Laser scanning beats out traditional methods of surveying in virtually every way except initial equipment costs, and these costs continue to decrease. The process captures vastly more data and in a fraction of the time. The data is also highly reliable due to the limited human operation involved, because there is less chance for human error.
The resulting point cloud and 3D representation created by the software sets laser scanning even further apart. Although topographical data from traditional surveys can be entered into certain software programs to create a 3D model, only a limited number of data points are available. In addition, the software must interpolate between these points to fill in the gaps. With laser scanning, there are no gaps that the software must fill in, as the tens of millions of points recorded quite literally allow the software to re-create the existing site in its entirety.
The point cloud has another important use. Most building information modeling (BIM) software programs allow the user to import point clouds and build model components directly from them or in conjunction with them. This process saves time as existing conditions do not have to be modeled in the BIM software; the new structure can be modeled on top of it. Or conversely, if it is required to actually model the existing conditions in the BIM software, modeling these components from the highly accurate point cloud and photo data is an efficient process. This works nearly like tracing along the point cloud model.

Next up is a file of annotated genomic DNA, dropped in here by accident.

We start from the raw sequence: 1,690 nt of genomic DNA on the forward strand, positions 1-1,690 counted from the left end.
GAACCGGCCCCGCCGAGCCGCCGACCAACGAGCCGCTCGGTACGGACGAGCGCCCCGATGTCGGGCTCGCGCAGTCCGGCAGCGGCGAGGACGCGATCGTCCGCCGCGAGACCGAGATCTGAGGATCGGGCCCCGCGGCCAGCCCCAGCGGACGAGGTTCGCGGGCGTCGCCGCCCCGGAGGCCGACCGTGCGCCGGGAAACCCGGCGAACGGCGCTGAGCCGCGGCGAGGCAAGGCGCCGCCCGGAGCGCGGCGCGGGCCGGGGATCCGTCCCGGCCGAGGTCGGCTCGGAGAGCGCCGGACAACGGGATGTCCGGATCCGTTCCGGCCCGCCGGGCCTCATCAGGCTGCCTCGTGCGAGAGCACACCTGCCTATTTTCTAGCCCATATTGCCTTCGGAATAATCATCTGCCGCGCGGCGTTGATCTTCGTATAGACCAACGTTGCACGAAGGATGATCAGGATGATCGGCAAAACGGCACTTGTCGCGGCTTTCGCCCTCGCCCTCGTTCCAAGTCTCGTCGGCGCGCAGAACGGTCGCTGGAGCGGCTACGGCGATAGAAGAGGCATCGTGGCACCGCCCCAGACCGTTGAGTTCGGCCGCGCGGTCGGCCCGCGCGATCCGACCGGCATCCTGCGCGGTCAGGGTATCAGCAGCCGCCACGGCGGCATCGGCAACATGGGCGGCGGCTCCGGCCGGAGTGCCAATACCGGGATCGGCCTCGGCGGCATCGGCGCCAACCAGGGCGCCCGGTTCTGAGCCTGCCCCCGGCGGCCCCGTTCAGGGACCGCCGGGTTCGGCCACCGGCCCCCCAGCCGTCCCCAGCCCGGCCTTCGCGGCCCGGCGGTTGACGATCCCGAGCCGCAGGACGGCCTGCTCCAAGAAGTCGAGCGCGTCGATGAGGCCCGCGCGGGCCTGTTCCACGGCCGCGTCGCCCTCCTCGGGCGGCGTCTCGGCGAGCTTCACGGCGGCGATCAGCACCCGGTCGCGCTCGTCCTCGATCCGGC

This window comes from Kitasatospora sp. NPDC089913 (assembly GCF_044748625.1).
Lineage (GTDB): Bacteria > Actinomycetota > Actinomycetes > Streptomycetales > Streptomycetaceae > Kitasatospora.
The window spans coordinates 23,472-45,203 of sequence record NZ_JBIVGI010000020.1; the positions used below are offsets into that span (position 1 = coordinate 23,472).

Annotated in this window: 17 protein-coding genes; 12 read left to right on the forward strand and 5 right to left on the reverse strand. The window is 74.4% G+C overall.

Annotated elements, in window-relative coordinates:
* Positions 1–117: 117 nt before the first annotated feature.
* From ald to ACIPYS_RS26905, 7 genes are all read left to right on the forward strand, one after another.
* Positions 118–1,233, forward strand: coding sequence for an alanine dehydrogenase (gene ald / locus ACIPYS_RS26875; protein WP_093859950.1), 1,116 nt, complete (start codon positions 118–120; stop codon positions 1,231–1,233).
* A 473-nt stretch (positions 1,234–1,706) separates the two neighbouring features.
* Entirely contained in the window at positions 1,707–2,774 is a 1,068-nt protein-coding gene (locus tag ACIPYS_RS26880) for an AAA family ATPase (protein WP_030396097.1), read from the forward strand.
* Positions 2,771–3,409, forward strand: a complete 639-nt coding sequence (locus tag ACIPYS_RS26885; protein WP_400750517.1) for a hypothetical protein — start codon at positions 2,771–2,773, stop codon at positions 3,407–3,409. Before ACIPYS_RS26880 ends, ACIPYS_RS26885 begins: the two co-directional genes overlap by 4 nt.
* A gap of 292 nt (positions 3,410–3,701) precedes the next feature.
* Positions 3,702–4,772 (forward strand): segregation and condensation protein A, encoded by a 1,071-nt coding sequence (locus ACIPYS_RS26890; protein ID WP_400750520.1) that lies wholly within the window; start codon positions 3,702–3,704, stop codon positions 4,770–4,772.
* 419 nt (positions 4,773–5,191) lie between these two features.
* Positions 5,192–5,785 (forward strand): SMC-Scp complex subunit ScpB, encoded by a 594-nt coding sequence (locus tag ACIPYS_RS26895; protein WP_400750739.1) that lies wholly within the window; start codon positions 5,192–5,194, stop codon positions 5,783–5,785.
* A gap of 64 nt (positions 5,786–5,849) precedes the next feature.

Laser Scanning Saves Time and Money
As laser scanning mechanisms and BIM software become increasingly more affordable, there is no doubt that it should be the surveying method of choice for nearly all new projects. The operation of a laser scanning mechanism is a repetitive process and relatively easy to learn, meaning that specialized labor is not required, saving cost. The process hardly adds to the project timeline at all, as rarely more than a full day is required to survey even a large site. This means both time and money are saved during surveying. The vast amount of highly accurate data also helps to reduce errors throughout the life of the project, as uncertainties are reduced concerning the existing conditions of the site. Planning becomes more thorough, leading to fewer surprises that result in delays or re-works.
As construction projects increasingly employ the use of 3D models and BIM, working off a point cloud becomes very useful or even necessary. There is no question that creating detailed 3D models contributes to project efficiency and success. Building these models from reliable data on existing conditions makes them all the more effective. Laser scanning is by far the best existing method for providing such data, and is expected to be the gold standard going forward. The process is a significant leap in technology that provides numerous savings and efficiency gains due to decreased labor requirements and increased collection of precise data.